Musicians Behaving Badly, Part One

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Recently I have seen news of the situation in Dallas with their music director and it has been distressing to hear. I know several of the musicians in that ensemble. I’ve also heard of the recent start of the series “Mozart in the Jungle” relating to Blair Tindall’s excellent book about the seamy underbelly of the classical music world. Some people might think this book was an exaggeration. Having known some of the characters in the book, I tend to believe what she has written.

I have witnessed conductors throwing things at musicians. I have seen what the climate of fear can do to people and their self-esteem. I can recall one music director actually threatening physical violence towards a musician, and as far as I know, the union never did a thing about it. I have also seen what a conductor with absolute dictatorial control can do in damaging a distinguished career, if they just don’t like you.

I have also seen how cruel we can be with our colleagues, including everything from condescension, out right belittlement, and even harassment. I’m not talking about a disagreement, or an argument. Sometimes that can be valuable to clear the air, provided people are adult about it. Some people do have a hard time getting along, and this can be difficult. Safe to say, not everyone behaves “professionally”.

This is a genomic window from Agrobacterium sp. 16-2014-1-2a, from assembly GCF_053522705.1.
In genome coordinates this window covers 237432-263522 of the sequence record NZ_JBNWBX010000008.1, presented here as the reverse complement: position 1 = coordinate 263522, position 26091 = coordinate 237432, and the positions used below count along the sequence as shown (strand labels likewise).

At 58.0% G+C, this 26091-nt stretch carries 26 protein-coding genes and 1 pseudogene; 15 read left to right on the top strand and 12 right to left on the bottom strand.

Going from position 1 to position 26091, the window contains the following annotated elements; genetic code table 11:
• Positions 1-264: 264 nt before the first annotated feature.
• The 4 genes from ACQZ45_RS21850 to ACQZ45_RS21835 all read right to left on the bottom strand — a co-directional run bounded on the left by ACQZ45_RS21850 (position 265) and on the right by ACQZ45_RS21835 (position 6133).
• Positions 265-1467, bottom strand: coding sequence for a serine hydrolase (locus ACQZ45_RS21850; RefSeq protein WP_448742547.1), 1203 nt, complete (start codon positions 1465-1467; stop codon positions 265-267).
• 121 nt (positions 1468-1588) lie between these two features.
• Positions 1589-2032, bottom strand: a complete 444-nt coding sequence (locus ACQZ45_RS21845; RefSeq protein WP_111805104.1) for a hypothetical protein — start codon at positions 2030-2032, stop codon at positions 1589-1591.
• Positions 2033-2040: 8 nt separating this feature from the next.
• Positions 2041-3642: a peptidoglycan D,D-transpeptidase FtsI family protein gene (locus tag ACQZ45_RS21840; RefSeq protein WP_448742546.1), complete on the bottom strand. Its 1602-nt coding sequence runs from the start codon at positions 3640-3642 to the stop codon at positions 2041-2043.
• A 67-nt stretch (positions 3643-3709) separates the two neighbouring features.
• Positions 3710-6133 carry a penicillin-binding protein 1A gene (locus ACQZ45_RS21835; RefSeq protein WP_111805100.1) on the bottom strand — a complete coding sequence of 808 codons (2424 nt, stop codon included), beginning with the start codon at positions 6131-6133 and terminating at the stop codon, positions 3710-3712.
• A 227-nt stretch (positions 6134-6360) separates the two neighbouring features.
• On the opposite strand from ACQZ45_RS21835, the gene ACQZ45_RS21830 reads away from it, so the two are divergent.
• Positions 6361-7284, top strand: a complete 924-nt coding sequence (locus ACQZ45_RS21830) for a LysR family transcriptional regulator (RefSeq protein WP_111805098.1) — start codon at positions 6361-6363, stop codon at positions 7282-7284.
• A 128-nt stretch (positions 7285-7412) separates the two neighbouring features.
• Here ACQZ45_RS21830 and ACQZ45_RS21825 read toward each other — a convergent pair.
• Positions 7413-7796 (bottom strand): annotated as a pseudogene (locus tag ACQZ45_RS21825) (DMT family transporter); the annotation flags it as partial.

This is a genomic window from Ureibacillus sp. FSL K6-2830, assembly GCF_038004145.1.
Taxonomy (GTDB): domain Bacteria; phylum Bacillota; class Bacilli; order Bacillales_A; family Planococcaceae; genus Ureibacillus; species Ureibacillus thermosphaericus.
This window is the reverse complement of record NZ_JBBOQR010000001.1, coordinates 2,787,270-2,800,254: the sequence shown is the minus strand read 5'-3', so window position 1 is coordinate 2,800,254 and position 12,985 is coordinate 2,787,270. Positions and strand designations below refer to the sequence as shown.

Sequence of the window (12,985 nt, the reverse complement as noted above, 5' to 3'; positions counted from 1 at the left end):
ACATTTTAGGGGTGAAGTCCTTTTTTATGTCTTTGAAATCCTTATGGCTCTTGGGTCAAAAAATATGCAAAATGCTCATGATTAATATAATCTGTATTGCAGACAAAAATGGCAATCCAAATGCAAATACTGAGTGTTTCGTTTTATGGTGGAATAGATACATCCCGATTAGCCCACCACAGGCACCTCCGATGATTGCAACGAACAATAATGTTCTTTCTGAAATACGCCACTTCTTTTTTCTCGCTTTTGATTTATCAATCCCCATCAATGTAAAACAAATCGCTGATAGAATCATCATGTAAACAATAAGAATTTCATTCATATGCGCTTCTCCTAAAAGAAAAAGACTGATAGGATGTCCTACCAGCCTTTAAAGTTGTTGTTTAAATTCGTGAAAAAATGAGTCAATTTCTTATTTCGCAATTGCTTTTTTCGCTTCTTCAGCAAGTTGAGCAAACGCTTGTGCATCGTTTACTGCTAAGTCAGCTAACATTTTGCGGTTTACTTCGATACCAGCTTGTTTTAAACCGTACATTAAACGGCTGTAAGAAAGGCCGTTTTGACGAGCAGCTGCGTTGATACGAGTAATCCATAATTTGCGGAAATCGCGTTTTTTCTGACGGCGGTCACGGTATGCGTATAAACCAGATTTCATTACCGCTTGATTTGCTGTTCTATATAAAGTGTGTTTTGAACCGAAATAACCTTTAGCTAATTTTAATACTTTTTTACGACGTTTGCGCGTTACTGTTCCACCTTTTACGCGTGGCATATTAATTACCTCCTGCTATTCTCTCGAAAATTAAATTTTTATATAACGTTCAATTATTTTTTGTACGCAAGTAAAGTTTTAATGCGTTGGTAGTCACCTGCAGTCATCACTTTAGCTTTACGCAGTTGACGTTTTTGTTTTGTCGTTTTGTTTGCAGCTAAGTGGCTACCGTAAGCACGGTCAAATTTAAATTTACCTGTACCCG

Another issue I have is with teachers, I have heard of all sorts of behavior including sexual harassment. Some teacher’s tactics in instruction can actually be very destructive. It has never been a good idea to berate anyone, and certainly never as a young adult. Tabateau apparently was very hard on his students, because he believed then they were prepared for the worst a conductor could throw at them. Teachers supposedly are creating artists, not trained monkeys.

In my view none of these behaviors are acceptable under any circumstances, no matter how dire the situation. We operate best in a climate free from fear, or harm, or loss of income or station. If we are to encourage the best that humankind can do then we ought to behave accordingly. In my next post I will be offering some real life environments that encourage this kind of behavior. We owe it to ourselves to do no less.

2 Replies to “Musicians Behaving Badly, Part One”

  1. John Madden

    You absolutely will not remember me. I was in the Langley concert band/wind ensemble from ’67-’71. I was reviewing some music for Christmas midnight mass today (I’m just an old church choir member) and thought about Langley’s choir and then the band and wind ensemble, and remembered how listening to you, and several others like Chuck Appleby, was such a delight. On a whim, I googled you and found your site. After college I sang one concert with the Oratorio Society of Washington along with the National Symphony directed by Antal Dorati. Your blog on musicians behaving badly reminded me of watching his anger at a violinist during the performance. Whatever happened, Dorati continued conducting while glaring at the musician for quite awhile. Even after 41 years I can see him. It left an impression.

    I have a copy of Mass and saw in the notes you were the bassoonist. I never saw a performance but listened to the records. It must have been an experience. Hope you are well.

    John Madden

    • Vincent Ellin Post author

      Hi John, I have to apologize for not replying sooner. The Digital age is a new learning curve for me and I should of responded sooner. I’m so glad you got to work with Dorati, even with the nasty experience. You probably were performing with my old bassoon teacher!!! It was a pleasure working with Bernstein, one of my first Mahler 9ths was with him….he had his bad days too, but was always nice to me so I can’t complain. Thanks for the kind reply!!


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